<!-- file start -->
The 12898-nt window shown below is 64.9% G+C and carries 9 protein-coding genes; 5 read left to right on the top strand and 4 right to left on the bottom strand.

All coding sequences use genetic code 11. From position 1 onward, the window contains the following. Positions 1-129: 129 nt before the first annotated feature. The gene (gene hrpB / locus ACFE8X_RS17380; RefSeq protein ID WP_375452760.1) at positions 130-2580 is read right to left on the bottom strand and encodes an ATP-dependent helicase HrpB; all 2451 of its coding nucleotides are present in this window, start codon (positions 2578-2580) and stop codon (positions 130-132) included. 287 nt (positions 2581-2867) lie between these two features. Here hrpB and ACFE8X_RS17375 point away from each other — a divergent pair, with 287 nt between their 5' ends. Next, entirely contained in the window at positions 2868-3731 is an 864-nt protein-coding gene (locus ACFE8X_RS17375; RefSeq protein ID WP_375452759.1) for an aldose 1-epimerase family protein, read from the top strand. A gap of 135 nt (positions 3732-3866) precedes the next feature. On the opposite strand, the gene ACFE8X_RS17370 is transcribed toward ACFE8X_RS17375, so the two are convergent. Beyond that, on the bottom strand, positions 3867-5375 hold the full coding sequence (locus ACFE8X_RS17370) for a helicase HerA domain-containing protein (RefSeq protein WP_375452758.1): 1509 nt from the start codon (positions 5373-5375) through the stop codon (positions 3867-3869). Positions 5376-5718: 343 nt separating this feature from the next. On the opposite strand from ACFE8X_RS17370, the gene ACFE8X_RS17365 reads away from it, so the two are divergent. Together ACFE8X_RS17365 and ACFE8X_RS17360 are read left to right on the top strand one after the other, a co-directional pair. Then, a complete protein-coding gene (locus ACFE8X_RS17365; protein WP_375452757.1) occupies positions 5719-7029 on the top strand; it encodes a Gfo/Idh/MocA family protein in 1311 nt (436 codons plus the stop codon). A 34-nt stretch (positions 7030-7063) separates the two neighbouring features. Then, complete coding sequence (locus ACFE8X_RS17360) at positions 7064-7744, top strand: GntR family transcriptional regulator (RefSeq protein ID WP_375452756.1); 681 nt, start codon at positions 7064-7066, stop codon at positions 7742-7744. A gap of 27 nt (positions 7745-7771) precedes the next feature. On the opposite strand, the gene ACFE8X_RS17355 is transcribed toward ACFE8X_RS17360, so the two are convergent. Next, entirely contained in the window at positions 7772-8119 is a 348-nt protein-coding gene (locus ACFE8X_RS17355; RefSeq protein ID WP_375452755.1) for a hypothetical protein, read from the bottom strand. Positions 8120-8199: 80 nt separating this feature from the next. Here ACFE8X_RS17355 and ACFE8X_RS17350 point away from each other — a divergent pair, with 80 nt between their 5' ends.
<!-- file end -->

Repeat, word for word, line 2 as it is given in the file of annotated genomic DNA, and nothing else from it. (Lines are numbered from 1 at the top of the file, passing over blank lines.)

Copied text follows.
All coding sequences use genetic code 11. From position 1 onward, the window contains the following. Positions 1-129: 129 nt before the first annotated feature. The gene (gene hrpB / locus ACFE8X_RS17380; RefSeq protein ID WP_375452760.1) at positions 130-2580 is read right to left on the bottom strand and encodes an ATP-dependent helicase HrpB; all 2451 of its coding nucleotides are present in this window, start codon (positions 2578-2580) and stop codon (positions 130-132) included. 287 nt (positions 2581-2867) lie between these two features. Here hrpB and ACFE8X_RS17375 point away from each other — a divergent pair, with 287 nt between their 5' ends. Next, entirely contained in the window at positions 2868-3731 is an 864-nt protein-coding gene (locus ACFE8X_RS17375; RefSeq protein ID WP_375452759.1) for an aldose 1-epimerase family protein, read from the top strand. A gap of 135 nt (positions 3732-3866) precedes the next feature. On the opposite strand, the gene ACFE8X_RS17370 is transcribed toward ACFE8X_RS17375, so the two are convergent. Beyond that, on the bottom strand, positions 3867-5375 hold the full coding sequence (locus ACFE8X_RS17370) for a helicase HerA domain-containing protein (RefSeq protein WP_375452758.1): 1509 nt from the start codon (positions 5373-5375) through the stop codon (positions 3867-3869). Positions 5376-5718: 343 nt separating this feature from the next. On the opposite strand from ACFE8X_RS17370, the gene ACFE8X_RS17365 reads away from it, so the two are divergent. Together ACFE8X_RS17365 and ACFE8X_RS17360 are read left to right on the top strand one after the other, a co-directional pair. Then, a complete protein-coding gene (locus ACFE8X_RS17365; protein WP_375452757.1) occupies positions 5719-7029 on the top strand; it encodes a Gfo/Idh/MocA family protein in 1311 nt (436 codons plus the stop codon). A 34-nt stretch (positions 7030-7063) separates the two neighbouring features. Then, complete coding sequence (locus ACFE8X_RS17360) at positions 7064-7744, top strand: GntR family transcriptional regulator (RefSeq protein ID WP_375452756.1); 681 nt, start codon at positions 7064-7066, stop codon at positions 7742-7744. A gap of 27 nt (positions 7745-7771) precedes the next feature. On the opposite strand, the gene ACFE8X_RS17355 is transcribed toward ACFE8X_RS17360, so the two are convergent. Next, entirely contained in the window at positions 7772-8119 is a 348-nt protein-coding gene (locus ACFE8X_RS17355; RefSeq protein ID WP_375452755.1) for a hypothetical protein, read from the bottom strand. Positions 8120-8199: 80 nt separating this feature from the next. Here ACFE8X_RS17355 and ACFE8X_RS17350 point away from each other — a divergent pair, with 80 nt between their 5' ends.